Houston Methodist. Leading Medicine

Shoulder FAQ

Question:

I've heard there's a heat treatment to shrink loose joints. My 13-year old daughter has very loose joints. Sometimes it's a problem when she's trying to do something in gymnastics that requires strength and stability. Could this treatment help her?

Answer:

There is a treatment method called thermal capsulorrhaphy used to treat shoulder instability. Usually the patients have injured the soft tissues around the joint or the cartilage around the shoulder socket.

The laser or radiofrequency energy heats the tissue up enough to damage some of the cells. As the tissue cools down, it contracts or tightens up. The process of healing the damaged tissue brings about more normal cells to replace the "loose" ones.

Immature or undeveloped tissue doesn't shrink like adult tissue. The bonds that form and hold the cells together aren't strong enough to withstand the heat. The proteins "melt" turning the tissue into jelly. The end result is an unstable rather than a "tight" joint.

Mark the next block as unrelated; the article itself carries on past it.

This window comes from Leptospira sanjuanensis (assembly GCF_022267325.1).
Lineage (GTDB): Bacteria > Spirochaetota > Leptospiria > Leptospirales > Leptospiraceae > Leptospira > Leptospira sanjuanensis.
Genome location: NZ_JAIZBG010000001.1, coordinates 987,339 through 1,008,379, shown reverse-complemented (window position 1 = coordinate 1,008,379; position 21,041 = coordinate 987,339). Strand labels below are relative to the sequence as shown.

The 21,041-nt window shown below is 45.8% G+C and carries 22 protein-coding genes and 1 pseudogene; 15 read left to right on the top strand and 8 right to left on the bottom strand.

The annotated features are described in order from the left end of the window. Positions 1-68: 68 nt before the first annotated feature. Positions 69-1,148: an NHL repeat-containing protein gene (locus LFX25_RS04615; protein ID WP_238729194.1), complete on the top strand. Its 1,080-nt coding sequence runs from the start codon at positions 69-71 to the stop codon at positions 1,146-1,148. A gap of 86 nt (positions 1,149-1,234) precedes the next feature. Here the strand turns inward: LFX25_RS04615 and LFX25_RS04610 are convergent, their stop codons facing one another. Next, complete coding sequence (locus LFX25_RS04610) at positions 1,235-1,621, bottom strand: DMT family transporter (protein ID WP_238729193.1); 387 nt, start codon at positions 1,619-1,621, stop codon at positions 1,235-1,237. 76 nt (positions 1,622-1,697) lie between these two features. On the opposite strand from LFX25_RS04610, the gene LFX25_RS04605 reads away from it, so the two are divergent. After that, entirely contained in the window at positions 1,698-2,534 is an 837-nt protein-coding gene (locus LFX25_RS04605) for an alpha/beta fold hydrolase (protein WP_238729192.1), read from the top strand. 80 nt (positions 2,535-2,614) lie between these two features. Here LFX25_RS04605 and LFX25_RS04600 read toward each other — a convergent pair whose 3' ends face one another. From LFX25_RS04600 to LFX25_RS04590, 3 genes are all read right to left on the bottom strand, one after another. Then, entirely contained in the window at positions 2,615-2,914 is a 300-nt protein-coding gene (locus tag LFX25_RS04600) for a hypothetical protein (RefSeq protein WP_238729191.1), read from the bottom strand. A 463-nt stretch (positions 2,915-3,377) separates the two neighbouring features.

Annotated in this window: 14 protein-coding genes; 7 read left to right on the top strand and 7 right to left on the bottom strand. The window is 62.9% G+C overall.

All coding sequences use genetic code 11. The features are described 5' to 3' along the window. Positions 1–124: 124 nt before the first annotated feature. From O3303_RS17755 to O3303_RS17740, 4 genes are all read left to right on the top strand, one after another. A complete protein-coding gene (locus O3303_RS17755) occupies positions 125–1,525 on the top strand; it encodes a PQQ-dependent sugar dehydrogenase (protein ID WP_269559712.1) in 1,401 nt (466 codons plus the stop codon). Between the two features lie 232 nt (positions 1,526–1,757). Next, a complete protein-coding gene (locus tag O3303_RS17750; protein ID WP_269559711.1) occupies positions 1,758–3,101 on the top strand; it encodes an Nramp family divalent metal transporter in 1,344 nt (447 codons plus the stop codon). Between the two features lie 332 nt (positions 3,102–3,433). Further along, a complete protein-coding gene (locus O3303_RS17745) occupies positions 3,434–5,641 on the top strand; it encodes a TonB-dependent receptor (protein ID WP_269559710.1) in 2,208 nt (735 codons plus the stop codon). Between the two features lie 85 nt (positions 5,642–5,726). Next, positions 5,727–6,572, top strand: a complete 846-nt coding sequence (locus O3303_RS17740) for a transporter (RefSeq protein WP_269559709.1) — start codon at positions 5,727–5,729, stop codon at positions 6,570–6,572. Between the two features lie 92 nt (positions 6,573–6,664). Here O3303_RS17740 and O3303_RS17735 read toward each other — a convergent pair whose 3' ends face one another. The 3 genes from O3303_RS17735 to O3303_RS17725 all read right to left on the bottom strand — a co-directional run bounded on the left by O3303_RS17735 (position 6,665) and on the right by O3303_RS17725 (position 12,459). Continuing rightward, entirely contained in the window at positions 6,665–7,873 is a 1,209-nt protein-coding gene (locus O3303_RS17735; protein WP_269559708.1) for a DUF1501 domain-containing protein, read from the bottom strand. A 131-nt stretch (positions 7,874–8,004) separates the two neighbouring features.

Just the opposite happens in older adults. There are so many cross-links in aging tissue (that's what makes us stiff), shrinkage is very limited. It's unlikely this treatment would be recommended for your daughter. She may benefit more from a strengthening program. A physical therapist may be the best one to assess the stability of her joints and advise you. Anthony Miniaci, MD, FRCSC, and Michael J. Codsi, MD. Thermal Capsulorrhaphy for the Treatment of Shoulder Instability. In The American Journal of Sports Medicine. August 2006. Vol. 34. No. 8. Pp. 1356-1363.

*Disclaimer:* The information contained herein is compiled from a variety of sources. It may not be complete or timely. It does not cover all diseases, physical conditions, ailments or treatments. The information should NOT be used in place of visit with your healthcare provider, nor should you disregard the advice of your health care provider because of any information you read in this topic.
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